Sight and sound are the two of the five senses which help us to navigate our environment.  This is not to deny those of smell, taste, and touch.   On this occasion, one of her senses, that of sight, had failed Mary.  One would surely think that she should have recognized the person, with whom she spoke, for he was the same person whose feet just days before she had washed with her tears and dried with her hair and then anointed with oil.  What Mary had done at that time was undeniably intimate.  Yet, she did not recognize him, perhaps because of her grief, but I suggest less out of grief, than out of facts of life.   Jesus had died and had been buried.  Her Jesus could not be standing outside the tomb!  Full stop!

I cannot tell you the number of times that I have encountered someone whom I know, with whom I have sat in meetings, and when I chance upon that same individual outside of the venue, where I would normally see her or him, and not attired as I might have expected him or her to be, and when my mind is preoccupied with other matters, I have found myself  embarrassed by more than a moment of memory lapse.  I just cannot recall his or her name.   Often, we require the assistance of other individuals or, as in “the Case of Mary Magdalene and the Missing Body, or When Seeing is not Believing.” another of our senses.  The sense of sound brought Mary Magdalene literally to her senses.  It was the uniqueness of sound.  

Once, on an occasion, when I was visiting my older daughter and family in Hong Kong, on the evening of my arrival, to aid me in fighting a 12-hour time differential, I was invited to accompany them on an outing with several of their friends and their young families.  The women gathered in a group, and the men had gathered in their group.  I sat on the periphery of the men’s group. Their children were allowed to play on trampolines and other facilities there.  In my daze, I heard suddenly a distressing cry from a child.  All the men heard the child, but they continued their conversation, that is to say, all save one man who, like a detonated canon ball, raced off in direction of that distress cry.  That father had heard a sound that was uniquely owned by his offspring.  There is something unique in a voice that brings about a response that settles ambiguity.

When Mary Magdalene recognizes Jesus, it is not by sight, nor by touch, but rather by sound.  Only when “the proposed gardener” called her by name, with that unique timbre, did she know him.  It is a truth that echoes in John’s gospel: “my sheep know my voice.” 

Easter Day begins with a sound: Alleluia!  HEAR the Good News!  This had to be comforting to the early church—those who, by only one or two generations, had missed firsthand experience with Jesus.  Those for whom John wrote—and biblical scholars are almost unanimous in their conclusion that the Gospel of John was written in the late 1st century, ca. 85–95 AD—wanted questions answered, as they sat in catacombs or in hidden away places.  How tall was he?  What did he look like?  How did he pull off his miracles?  How did he defy nature that says, when you are dead, you are dead?  That early church, at the time of John’s narrative, must have longed for firsthand experiences of “having been with Jesus.”  John, one of the disciples, was as close as they should come.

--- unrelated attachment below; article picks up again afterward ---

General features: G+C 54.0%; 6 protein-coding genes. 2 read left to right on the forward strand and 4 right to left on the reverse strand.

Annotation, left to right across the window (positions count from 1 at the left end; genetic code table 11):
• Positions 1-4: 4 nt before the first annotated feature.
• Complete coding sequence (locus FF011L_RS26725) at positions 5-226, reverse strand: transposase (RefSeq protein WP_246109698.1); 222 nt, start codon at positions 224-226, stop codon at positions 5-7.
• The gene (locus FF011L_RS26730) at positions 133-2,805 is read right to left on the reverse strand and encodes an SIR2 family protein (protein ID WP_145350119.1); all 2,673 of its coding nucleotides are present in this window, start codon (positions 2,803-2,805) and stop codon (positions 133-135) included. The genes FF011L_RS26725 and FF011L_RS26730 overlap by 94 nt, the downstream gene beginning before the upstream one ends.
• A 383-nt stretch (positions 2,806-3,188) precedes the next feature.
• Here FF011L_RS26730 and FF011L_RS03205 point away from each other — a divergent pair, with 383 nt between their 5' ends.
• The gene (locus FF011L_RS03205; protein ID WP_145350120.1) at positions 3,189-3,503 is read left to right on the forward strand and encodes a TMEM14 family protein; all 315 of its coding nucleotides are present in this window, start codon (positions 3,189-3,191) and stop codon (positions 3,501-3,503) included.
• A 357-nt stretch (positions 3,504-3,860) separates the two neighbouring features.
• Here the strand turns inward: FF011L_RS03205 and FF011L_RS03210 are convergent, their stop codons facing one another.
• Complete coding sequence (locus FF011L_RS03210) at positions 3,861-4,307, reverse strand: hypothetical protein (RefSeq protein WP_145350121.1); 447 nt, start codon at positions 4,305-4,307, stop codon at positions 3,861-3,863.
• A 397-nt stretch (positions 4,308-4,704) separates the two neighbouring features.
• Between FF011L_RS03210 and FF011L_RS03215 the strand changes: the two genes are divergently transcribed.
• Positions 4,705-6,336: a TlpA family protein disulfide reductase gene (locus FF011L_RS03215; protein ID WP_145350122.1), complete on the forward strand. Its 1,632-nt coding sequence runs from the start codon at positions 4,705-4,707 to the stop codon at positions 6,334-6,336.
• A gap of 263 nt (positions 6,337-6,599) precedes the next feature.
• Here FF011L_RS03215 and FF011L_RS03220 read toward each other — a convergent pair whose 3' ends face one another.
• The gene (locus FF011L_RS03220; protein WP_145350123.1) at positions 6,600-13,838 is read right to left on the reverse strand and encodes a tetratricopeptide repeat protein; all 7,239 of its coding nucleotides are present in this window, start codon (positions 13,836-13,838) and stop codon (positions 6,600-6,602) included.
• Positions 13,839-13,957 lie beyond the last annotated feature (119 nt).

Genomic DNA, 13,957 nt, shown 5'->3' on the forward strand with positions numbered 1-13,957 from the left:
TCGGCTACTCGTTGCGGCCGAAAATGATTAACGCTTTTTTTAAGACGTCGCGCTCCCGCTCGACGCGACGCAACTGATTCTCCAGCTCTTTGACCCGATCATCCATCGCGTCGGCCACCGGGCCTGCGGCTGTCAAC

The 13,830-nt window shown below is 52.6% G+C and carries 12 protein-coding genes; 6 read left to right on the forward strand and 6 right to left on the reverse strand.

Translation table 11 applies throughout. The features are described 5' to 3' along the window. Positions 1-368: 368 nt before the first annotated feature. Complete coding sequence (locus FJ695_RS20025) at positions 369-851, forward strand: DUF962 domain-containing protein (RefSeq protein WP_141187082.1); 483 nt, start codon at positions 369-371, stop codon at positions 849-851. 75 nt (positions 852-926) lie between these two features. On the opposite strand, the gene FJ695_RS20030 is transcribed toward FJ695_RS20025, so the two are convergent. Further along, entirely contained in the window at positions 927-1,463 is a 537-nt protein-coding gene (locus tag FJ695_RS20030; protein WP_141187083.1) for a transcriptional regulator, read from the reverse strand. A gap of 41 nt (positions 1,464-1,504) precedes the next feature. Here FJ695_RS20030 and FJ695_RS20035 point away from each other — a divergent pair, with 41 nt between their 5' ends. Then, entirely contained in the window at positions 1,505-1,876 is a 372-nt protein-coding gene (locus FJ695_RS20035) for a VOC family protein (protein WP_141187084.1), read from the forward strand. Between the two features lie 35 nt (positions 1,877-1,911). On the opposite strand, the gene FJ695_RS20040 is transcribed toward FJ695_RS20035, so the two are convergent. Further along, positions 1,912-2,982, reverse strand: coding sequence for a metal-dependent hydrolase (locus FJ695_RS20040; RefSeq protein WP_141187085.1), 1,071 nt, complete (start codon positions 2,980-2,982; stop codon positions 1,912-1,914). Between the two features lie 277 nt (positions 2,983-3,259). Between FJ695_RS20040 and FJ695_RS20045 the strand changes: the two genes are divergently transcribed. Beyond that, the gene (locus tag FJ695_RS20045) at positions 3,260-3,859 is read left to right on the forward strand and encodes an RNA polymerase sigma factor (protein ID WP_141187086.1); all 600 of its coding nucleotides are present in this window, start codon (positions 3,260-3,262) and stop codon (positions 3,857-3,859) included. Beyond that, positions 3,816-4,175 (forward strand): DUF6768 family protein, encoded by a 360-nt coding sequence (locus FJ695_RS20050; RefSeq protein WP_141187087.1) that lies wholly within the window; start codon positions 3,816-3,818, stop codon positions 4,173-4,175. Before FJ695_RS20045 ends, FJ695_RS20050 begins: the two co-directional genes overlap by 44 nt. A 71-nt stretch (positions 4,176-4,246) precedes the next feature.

But then John reminded his immediate audience, as does he us today, of another truth.  We have all been guilty of seeing, but yet not really seeing, of seeing what we want to see, guilty of attributing certain attributes to individuals and groups based on imagined or experienced encounters with someone who looks like or dresses like the individual before us.  Assumptions, both negative and positive, can be detrimental to growth and realistic outcomes.  For that reason, if this Easter narrative teaches us nothing else, it teaches us to look beyond immediate appearances.  Things are not always as they seem.

As we read this mystery novel this Easter Day, we are reminded that faith can be birthed and nurtured through the ear, as well as through the eye, through sound as well as through sight, and most importantly primarily through the heart, for it was out of her love for Jesus, that our heroine Mary Magdalene risked ridicule, rejection, ostracism, at the hands of those who thought, because they had been privileged to share the Last Supper with Jesus, they, and they alone, could lay exclusive claim to Jesus’ word of the  Good News of God who, even unto this day, in forms unimaginable, continues to care for us, the created order. And the “Case of Mary and the Missing Body” is a direct reminder from our God of creation, that God is capable of choosing the least among us as the purveyor of that Good News.

Christ insisted that Mary not cling physically to him, but to recognize him in her heart, to hear and see him in and with her heart, an invaluable and too often unrecognized sense.  As did Mary at the tomb, the disciples learned to listen to Christ calling their names: in Jerusalem, Judea, Samaria, and to the uttermost part of the earth, including Somerville, Massachusetts.  Easter Day reassures us of what the psalmist has written: Each of us is a unique being, known by God before we knew ourselves.  “You, O God, are he who took me out of the womb and kept me safe upon my mother’s breast. (Ps. 22:9)

I offer one closing footnote to this mystery of the Resurrection.  At the resurrection of Lazarus, brother of Mary and Martha, when Mary responded to Jesus’ question about the resurrection, Jesus corrected her theology.  He declared to Mary, “I am the resurrection and the life.”  The resurrection is both a hope for the future, but it is also a matter of present tense.  For believers in and followers of Jesus of Nazareth, each new day is for us a day of resurrection.  Each day we are given again the opportunity to lay claim to and to show those, whom we encounter, that the image of God that is in each of us, is alive.  If we are as persistent as Mary, if we are as calm as Mary Magdalene, we will hear God’s voice, calling us by name into action.  The gardener of the universe stands just that near, saying, “It is Easter.”  I am with you, even into the end of the ages.  Alleluia! Christ is risen.  The Lord is risen, indeed! Amen